ALPHA OCT (Alpha Octantis). Alpha stars, like "alpha anything," are supposed to dominate their groups. Here's one that quite violates "Bayer's rule," that "Alpha" belongs to the brightest star in a constellation. Of course Bayer could not see, and did not name, the faint stars of the modern constellation Octans, the Octant, which surrounds the South Celestial Pole, and in which fifth magnitude (5.15) Alpha Octantis is rather far down the list, Nu Oct being the brightest of them (which is not saying all that much). Yet Alpha Octantis still has a few things to recommend it, one of which is mystery, the star not only lacking in brightness but in our knowledge of its properties. It is double, it may be eclipsing though other observations say it can't be eclipsing, the stars seem to be giants, yet they are not. Even the spectral and luminosity classes are controversial. At least the distance of 148 light years seems well known. Alpha Octantis is a spectroscopic binary that consists of two nearly identical stars that are so close that they orbit in only 9.073 days, and yield a blended, composite spectrum. The best guess is that they are F4F5 giants, but they've also been called A7G2 giants, quite a divergence. We'll stick here with class F and with a singular temperature measure of 6700 Kelvin. Their combined luminosity is 13.9 times that of the Sun. The assumption that they are identical obviously gives just 7 solar for each, radii of 2.0 solar (pretty small for "giants"), and from a single projected rotation speed of 71 kilometers per second, a rotation period of under two days. The quick rotation seems to promote magnetic activity, explaining a rather high rate of X-ray radiation, though which star is responsible is not known. One or both is/are classed as "metallic line," in which some metals (notably strontium) are enhanced by diffusion, some elements moving up from radiation pressure, others drifting down under gravity. A slight variation of 2.9 days may be linked to actual rotation (the above spin-speed not well known). Luminosity and temperature tell of stars that each carry twice the mass of the Sun, but reveal that the twin Alpha Oct members are not giants at all, but hydrogen-fusing dwarfs with ages of 1.9 billion years, rather far from their 2.7 billion year expected lifetimes. The masses and short orbital period give a mean separation of 0.12 Astronomical Units, just 26 solar radii. Close indeed! Spectral observations tell of a high eccentricity that runs them between 0.17 and 0.08 AU apart, the stars young enough that the mutual orbits have not yet become circular. The pair is also classed as an eclipser, but the calculated orbital tilt seems to be too high to allow eclipses, sticking us with yet another mystery from one of the most neglected Alpha stars of the sky.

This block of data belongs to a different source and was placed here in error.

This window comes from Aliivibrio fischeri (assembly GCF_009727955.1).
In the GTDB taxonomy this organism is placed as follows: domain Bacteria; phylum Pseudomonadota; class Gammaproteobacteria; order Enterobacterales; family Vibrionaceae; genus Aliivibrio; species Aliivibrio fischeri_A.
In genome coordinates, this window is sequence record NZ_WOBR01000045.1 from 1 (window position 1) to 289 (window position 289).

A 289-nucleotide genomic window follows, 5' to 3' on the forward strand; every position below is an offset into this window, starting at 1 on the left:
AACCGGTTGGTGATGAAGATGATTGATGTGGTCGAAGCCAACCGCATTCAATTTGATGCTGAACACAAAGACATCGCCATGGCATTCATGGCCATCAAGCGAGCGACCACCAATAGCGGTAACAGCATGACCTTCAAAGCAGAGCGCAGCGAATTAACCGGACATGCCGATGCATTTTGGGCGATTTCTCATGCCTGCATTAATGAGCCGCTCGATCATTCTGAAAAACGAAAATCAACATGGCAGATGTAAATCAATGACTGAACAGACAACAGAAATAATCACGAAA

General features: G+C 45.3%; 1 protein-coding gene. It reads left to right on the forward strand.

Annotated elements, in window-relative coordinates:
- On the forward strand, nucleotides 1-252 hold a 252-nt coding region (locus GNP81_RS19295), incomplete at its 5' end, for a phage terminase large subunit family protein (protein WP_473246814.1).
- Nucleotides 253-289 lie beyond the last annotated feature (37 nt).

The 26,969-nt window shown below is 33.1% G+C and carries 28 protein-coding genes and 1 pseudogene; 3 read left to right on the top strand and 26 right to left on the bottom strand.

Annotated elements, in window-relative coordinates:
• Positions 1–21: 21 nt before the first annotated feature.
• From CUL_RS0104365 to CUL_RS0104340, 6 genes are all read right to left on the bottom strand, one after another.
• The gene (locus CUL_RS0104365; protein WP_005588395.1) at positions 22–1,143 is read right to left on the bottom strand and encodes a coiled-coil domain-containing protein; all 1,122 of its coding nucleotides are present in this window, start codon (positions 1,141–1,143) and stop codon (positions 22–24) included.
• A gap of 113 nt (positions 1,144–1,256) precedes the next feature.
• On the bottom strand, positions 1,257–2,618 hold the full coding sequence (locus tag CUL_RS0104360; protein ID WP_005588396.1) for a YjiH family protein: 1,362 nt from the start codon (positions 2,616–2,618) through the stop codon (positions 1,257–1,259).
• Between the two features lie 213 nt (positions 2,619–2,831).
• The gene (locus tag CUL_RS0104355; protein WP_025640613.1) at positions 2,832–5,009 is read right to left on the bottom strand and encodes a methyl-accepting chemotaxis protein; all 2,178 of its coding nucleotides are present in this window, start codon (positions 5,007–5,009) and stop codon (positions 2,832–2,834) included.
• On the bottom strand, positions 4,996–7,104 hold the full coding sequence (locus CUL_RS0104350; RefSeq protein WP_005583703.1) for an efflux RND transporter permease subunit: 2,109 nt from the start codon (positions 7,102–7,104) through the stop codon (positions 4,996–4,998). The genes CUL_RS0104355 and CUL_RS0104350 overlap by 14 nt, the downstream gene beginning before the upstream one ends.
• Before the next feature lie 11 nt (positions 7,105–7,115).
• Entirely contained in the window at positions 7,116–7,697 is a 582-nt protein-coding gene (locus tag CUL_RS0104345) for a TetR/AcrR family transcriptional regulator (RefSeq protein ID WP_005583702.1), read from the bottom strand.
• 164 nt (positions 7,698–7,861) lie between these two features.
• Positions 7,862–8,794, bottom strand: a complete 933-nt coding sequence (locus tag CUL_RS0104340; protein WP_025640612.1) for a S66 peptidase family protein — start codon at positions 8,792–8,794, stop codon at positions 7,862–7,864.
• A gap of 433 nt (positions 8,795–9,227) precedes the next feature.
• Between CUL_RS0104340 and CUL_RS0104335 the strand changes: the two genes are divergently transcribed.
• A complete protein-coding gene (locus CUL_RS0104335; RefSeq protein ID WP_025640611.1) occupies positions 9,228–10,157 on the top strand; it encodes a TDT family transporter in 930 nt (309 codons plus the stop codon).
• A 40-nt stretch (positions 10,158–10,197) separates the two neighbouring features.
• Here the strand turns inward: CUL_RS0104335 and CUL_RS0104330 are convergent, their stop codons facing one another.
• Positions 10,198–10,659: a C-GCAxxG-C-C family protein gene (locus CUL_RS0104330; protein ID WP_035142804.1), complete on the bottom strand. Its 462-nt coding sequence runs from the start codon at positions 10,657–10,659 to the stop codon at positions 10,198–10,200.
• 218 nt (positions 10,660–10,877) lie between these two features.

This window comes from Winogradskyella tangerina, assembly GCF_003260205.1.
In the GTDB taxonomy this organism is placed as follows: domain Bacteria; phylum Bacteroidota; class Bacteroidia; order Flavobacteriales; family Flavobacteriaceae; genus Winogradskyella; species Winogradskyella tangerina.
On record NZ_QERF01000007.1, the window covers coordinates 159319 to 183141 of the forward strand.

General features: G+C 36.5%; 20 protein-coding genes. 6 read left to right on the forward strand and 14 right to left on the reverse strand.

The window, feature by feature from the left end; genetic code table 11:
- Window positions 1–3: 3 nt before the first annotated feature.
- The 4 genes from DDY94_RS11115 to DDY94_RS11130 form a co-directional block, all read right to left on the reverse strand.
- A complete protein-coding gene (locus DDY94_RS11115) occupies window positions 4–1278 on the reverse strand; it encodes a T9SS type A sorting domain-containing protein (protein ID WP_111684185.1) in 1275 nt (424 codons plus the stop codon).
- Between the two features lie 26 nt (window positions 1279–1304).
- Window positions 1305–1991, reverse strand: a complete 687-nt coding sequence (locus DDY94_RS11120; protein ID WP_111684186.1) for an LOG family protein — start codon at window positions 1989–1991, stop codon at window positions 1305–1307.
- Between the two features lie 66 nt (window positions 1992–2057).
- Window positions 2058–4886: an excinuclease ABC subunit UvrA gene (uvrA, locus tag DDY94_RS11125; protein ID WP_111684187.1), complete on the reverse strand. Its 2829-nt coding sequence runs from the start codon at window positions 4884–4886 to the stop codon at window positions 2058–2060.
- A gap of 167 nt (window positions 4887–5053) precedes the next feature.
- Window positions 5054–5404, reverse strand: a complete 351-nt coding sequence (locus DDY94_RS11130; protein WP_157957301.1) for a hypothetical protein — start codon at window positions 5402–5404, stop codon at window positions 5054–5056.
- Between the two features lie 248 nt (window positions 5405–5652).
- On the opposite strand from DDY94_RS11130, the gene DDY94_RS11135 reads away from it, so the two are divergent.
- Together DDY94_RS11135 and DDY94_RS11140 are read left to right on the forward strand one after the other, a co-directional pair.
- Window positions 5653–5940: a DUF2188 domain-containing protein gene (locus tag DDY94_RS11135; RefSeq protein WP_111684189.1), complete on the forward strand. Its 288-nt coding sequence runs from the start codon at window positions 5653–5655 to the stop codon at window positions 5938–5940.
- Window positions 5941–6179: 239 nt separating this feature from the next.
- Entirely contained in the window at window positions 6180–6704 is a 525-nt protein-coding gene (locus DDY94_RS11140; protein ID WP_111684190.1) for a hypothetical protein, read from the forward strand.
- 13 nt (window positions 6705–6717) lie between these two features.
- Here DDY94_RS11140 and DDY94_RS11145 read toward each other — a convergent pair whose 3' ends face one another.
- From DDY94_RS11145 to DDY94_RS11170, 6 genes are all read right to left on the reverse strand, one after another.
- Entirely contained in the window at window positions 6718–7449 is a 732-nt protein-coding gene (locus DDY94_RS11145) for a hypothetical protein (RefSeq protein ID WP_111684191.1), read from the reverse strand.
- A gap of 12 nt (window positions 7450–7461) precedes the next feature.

Written by Jim Kaler. Return to STARS.